You can't swing a dead cat in this town without somebody grinding on NBC's Olympic coverage. It's the skiing, or lack of it, that's felt like a boot in the shin (pun intended) for Winter Nation, but the more people think and talk and mope and think and talk some more .... the more they realize that the whole thing is just a grand old suckfest. It's gotten bad enough that the Twitterverse spread the head of programming's cell phone around yesterday. And it has almost become a noble challenge to find the live streams of the ski events online so that you can actually see more than the top three and the crashes. On tape delay.
But clearly NBC has a method to their madness. You don't just show up at Little Bighorn with a couple friends hoping to run into General Custer. You plan it.
The Olympic rationale is well known. It's about perceived viewers. Perceived female viewers. The prime time programming is what NBC thinks their prime target demographic wants, and you can see the living proof in the ads that NBC has cobbled together between emotional montages and figure skating costume tips. Not only does it assume that women are simply not interested in certain sports, it's a conscious embrace of "entertainment" programming over "sports" programming -- akin to running Super Bowl pre-game features instead of the game itself. And, sadly, it's something that Olympic coverage has been trending toward for a long, long while.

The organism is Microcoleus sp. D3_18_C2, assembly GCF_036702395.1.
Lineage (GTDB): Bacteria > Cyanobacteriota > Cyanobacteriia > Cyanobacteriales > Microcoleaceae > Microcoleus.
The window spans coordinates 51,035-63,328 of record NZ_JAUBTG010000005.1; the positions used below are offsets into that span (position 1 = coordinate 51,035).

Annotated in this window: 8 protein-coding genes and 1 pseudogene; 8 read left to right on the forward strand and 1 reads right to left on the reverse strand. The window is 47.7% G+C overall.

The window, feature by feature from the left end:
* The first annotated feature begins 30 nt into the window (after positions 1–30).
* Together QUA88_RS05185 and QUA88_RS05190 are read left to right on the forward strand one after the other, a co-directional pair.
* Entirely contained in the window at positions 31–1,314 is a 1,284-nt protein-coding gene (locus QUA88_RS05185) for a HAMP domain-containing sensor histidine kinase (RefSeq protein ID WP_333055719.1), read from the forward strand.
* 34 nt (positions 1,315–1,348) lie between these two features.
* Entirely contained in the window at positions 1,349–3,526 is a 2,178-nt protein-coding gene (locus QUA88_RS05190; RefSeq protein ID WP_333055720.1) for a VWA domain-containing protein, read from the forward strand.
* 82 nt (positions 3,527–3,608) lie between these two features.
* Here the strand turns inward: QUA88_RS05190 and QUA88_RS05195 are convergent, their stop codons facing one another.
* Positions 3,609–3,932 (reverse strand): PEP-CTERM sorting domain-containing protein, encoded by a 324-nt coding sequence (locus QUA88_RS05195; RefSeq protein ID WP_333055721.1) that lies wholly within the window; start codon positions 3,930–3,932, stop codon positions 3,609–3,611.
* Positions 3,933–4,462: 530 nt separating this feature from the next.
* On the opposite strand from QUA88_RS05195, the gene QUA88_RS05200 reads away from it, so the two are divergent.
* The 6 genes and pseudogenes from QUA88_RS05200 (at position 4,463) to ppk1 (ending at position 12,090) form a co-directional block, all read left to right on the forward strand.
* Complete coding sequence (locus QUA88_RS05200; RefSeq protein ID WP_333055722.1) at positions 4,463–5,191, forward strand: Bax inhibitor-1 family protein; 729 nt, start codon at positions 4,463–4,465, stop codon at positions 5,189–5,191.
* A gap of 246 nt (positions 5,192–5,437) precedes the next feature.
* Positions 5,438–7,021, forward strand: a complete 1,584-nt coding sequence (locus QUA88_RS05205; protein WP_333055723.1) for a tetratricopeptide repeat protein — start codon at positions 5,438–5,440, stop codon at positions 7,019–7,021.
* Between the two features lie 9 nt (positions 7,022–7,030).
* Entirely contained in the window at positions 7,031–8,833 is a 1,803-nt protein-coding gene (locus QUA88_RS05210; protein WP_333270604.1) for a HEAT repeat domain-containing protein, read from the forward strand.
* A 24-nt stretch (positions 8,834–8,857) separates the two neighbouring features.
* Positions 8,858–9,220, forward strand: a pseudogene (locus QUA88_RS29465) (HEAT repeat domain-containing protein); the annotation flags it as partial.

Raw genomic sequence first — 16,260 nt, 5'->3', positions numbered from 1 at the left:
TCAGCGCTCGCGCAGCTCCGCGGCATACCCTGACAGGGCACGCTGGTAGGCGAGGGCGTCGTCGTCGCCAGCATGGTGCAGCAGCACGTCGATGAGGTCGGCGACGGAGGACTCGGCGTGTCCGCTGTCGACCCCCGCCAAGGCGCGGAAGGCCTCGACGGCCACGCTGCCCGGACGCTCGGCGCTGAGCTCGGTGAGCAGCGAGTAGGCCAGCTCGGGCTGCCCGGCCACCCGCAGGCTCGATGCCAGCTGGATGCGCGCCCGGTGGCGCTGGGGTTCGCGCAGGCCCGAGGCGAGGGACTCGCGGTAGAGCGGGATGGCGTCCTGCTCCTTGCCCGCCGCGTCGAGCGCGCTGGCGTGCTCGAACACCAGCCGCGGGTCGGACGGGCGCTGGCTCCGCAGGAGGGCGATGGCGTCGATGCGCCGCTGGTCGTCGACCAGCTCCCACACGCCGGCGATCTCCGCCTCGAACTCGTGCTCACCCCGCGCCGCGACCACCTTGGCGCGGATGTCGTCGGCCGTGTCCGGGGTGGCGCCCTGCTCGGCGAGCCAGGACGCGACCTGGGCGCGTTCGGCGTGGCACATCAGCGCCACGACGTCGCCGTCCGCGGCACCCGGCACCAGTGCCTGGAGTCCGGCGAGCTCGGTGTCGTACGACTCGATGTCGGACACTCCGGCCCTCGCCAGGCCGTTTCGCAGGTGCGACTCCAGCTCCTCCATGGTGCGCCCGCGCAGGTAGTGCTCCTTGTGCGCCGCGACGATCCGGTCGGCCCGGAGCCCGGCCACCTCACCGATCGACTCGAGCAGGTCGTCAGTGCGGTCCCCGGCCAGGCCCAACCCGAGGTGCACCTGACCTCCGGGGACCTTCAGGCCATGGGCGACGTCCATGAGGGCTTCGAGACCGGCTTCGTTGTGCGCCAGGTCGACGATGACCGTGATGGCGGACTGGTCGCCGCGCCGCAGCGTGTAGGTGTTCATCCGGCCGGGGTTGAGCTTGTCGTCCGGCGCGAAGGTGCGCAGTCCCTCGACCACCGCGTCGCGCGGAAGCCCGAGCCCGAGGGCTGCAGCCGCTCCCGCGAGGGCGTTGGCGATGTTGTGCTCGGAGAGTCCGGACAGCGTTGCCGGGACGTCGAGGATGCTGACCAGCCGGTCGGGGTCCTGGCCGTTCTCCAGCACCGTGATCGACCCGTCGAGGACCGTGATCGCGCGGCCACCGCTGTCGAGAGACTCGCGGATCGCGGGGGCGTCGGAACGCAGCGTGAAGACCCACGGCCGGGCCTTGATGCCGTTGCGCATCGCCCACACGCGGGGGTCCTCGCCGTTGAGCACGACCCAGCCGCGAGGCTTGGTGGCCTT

When the news landed this morning that American Idol thumped the Olympics in the ratings battle this week, you know that the suits over at NBC were not pleased. Initial ratings have been "better than expected" (thanks PR department!), but clearly they are playing to a certain crowd, and that crowd is choosing to go elsewhere.
Essentially, they've tried to repackage sports as tidy low-calorie morsels of entertainment, and now they're going to miss dinner. They're also going to miss two weeks of advertising make-goods that could cost the network as much as $250 million.
It's easy to bash NBC from far, far away and say that they're the only brand that's ever played to their weakness and lost. But look around, and you'll see that it's far too common both inside and outside of the outdoor world. It starts with the best of intentions -- there are grand things that happen in those conversations about growing a brand to be the best that it can be.
But chasing the bright and shiny promise of the new-new-thing is an extreme temptation for any brand. And a dangerous one.